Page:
The maximum Deviation of the Calibration Curve from a straight line drawn between the no-load and Rated Load outputs, expressed as a percentage of the Rated Output and measured on increasing load only.


This signal (voltage, current, etc.) produced by the transducer. Where the output is directly proportional to excitation, the signal must be expressed in terms of volts per volt, volts per ampere, etc. of excitation.

Output, rated

The algebraic difference between the outputs at no-load and at rated load.

Overload rating

The maximum load in percent of rated capacity which can be applied without producing a permanent shift in performance characteristics beyond those specified. Overload static rating ultimate extraneous limit. Only one ultimate static extraneous load limit (200% of Static Extraneous Load Limit (F or F or M or M or M) can be applied simultaneously with 100% of the nominal load limit capacity without producing a structural failure.

Primary axis

The axis along which the transducer is designed to be loaded; normally its geometric centerline.

Rated capacity (Rated load)

The maximum axial load that the transducer is designed to measure within its specifications.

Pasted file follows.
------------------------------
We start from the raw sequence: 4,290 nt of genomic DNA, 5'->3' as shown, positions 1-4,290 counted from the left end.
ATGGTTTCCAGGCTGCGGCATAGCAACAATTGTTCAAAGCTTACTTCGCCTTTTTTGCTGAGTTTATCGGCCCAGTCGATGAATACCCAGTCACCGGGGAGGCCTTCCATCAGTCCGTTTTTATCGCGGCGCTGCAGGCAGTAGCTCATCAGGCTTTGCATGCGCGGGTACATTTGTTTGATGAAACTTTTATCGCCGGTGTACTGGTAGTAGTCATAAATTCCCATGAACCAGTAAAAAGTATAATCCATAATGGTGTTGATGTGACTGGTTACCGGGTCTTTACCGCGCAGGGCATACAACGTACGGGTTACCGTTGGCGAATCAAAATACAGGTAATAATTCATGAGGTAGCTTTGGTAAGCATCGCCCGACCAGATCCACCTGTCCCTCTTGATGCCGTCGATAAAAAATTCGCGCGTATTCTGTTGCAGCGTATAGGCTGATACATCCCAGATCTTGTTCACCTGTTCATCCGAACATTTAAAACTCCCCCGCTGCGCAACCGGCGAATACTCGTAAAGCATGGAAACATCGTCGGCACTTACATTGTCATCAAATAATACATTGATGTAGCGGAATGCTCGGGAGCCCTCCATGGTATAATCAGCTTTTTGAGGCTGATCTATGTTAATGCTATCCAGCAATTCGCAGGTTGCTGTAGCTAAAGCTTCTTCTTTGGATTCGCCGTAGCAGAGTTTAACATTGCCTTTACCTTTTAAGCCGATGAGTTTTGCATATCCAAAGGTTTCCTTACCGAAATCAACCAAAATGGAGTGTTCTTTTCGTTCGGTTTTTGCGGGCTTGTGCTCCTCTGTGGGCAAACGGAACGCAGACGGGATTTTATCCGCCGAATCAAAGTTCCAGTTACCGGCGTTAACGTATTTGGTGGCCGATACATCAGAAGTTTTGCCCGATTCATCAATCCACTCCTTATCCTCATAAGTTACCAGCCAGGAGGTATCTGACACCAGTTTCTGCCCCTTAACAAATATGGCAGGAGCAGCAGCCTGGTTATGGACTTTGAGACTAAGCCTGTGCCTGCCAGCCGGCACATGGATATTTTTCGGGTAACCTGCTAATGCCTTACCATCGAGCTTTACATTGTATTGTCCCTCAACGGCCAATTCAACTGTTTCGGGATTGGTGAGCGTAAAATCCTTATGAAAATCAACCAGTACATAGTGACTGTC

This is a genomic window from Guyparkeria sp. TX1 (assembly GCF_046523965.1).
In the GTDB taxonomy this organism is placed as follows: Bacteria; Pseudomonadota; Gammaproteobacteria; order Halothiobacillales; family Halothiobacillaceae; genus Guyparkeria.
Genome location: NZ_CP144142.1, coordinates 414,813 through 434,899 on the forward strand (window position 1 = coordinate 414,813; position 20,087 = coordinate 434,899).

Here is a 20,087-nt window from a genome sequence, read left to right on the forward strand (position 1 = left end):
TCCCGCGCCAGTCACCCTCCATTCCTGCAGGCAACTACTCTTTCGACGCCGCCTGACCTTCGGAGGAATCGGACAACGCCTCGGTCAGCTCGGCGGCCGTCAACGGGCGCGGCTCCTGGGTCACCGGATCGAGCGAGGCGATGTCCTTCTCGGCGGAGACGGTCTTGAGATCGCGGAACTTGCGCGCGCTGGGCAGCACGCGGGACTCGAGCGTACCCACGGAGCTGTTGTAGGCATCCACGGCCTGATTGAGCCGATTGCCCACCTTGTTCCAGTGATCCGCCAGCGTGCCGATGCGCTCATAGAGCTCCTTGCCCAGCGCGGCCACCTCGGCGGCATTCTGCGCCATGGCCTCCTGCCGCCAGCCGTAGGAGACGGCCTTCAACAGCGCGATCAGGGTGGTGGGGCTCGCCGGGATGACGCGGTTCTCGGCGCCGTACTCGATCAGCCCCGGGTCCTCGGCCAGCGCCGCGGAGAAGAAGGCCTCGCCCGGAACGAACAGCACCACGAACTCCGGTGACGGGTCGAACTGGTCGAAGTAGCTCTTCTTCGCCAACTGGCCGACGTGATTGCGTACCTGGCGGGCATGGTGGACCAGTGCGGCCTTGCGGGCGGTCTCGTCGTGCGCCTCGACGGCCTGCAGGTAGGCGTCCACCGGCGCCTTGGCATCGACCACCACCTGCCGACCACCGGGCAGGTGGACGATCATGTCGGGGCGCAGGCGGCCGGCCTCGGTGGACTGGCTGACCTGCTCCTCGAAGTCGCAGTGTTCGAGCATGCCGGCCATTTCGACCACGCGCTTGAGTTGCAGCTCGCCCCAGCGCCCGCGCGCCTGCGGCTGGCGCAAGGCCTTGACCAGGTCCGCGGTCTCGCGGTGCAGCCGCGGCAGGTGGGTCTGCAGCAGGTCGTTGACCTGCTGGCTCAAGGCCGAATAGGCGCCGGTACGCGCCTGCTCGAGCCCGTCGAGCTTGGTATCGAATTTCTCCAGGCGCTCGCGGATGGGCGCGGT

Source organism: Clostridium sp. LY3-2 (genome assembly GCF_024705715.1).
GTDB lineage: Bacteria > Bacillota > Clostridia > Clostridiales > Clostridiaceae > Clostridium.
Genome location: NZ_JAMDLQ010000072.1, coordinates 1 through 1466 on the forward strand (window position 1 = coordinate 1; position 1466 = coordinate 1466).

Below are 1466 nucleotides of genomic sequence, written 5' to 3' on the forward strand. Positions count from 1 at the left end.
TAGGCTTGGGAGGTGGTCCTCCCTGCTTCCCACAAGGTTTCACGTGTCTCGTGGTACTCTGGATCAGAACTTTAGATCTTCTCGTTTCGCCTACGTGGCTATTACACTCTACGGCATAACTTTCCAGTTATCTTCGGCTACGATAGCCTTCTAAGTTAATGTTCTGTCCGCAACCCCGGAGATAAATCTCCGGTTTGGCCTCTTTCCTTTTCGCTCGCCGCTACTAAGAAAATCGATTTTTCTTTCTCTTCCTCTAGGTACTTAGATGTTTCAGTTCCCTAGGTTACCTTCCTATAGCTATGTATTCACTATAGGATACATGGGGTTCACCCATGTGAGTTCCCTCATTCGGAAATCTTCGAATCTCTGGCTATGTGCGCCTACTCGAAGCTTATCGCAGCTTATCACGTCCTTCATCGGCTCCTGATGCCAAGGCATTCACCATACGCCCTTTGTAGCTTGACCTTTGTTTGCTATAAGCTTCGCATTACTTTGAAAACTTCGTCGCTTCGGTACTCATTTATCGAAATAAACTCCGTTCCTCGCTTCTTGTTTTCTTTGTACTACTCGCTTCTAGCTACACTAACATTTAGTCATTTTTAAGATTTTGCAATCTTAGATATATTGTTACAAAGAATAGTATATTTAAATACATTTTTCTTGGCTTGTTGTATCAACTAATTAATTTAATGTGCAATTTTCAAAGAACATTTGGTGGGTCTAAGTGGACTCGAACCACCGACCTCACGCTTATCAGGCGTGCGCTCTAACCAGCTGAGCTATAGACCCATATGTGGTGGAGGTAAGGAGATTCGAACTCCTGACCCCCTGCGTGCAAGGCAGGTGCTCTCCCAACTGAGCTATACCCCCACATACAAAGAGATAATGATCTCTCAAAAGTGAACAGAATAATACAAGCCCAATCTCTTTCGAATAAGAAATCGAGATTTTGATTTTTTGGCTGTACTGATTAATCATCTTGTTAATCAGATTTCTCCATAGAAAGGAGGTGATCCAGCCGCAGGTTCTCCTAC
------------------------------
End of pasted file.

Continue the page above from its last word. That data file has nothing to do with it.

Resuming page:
Reference standard

A force measuring device whose characteristics are precisely known relative to a primary standard.


The maximum difference between transducer output readings for repeated loadings under identical loading and environmental conditions.


The smallest change in mechanical input which produces a detectable change in the output signal.


The ratio of the change in output to the change in mechanical input.

Shunt calibration

Electrical simulation of transducer output by insertion of known shunt resistors between appropriate points within the circuitry.

Shunt-to-Load correlation

The difference in output readings obtained through electrically simulated and actual applied loads.

Standard test conditions